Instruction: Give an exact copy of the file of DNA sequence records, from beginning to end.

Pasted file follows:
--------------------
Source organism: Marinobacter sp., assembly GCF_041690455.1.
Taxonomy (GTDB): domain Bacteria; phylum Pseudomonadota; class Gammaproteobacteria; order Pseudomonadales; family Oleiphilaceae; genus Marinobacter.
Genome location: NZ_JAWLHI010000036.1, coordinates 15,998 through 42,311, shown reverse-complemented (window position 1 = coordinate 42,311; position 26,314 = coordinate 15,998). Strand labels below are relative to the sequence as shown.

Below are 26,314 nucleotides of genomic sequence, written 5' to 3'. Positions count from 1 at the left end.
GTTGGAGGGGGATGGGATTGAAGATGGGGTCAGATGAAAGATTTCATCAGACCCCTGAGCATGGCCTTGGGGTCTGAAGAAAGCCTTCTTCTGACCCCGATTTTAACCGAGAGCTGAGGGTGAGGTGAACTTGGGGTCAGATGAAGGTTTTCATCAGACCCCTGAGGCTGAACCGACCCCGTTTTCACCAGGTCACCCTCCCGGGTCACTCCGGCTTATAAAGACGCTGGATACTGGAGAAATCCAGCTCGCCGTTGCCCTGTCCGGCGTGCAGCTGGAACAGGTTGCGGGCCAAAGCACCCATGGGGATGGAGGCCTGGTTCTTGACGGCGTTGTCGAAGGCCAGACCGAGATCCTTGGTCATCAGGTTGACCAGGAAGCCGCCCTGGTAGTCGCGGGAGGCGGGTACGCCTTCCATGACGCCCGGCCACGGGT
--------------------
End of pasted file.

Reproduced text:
Source organism: Marinobacter sp., assembly GCF_041690455.1.
Taxonomy (GTDB): domain Bacteria; phylum Pseudomonadota; class Gammaproteobacteria; order Pseudomonadales; family Oleiphilaceae; genus Marinobacter.
Genome location: NZ_JAWLHI010000036.1, coordinates 15,998 through 42,311, shown reverse-complemented (window position 1 = coordinate 42,311; position 26,314 = coordinate 15,998). Strand labels below are relative to the sequence as shown.

Below are 26,314 nucleotides of genomic sequence, written 5' to 3'. Positions count from 1 at the left end.
GTTGGAGGGGGATGGGATTGAAGATGGGGTCAGATGAAAGATTTCATCAGACCCCTGAGCATGGCCTTGGGGTCTGAAGAAAGCCTTCTTCTGACCCCGATTTTAACCGAGAGCTGAGGGTGAGGTGAACTTGGGGTCAGATGAAGGTTTTCATCAGACCCCTGAGGCTGAACCGACCCCGTTTTCACCAGGTCACCCTCCCGGGTCACTCCGGCTTATAAAGACGCTGGATACTGGAGAAATCCAGCTCGCCGTTGCCCTGTCCGGCGTGCAGCTGGAACAGGTTGCGGGCCAAAGCACCCATGGGGATGGAGGCCTGGTTCTTGACGGCGTTGTCGAAGGCCAGACCGAGATCCTTGGTCATCAGGTTGACCAGGAAGCCGCCCTGGTAGTCGCGGGAGGCGGGTACGCCTTCCATGACGCCCGGCCACGGGT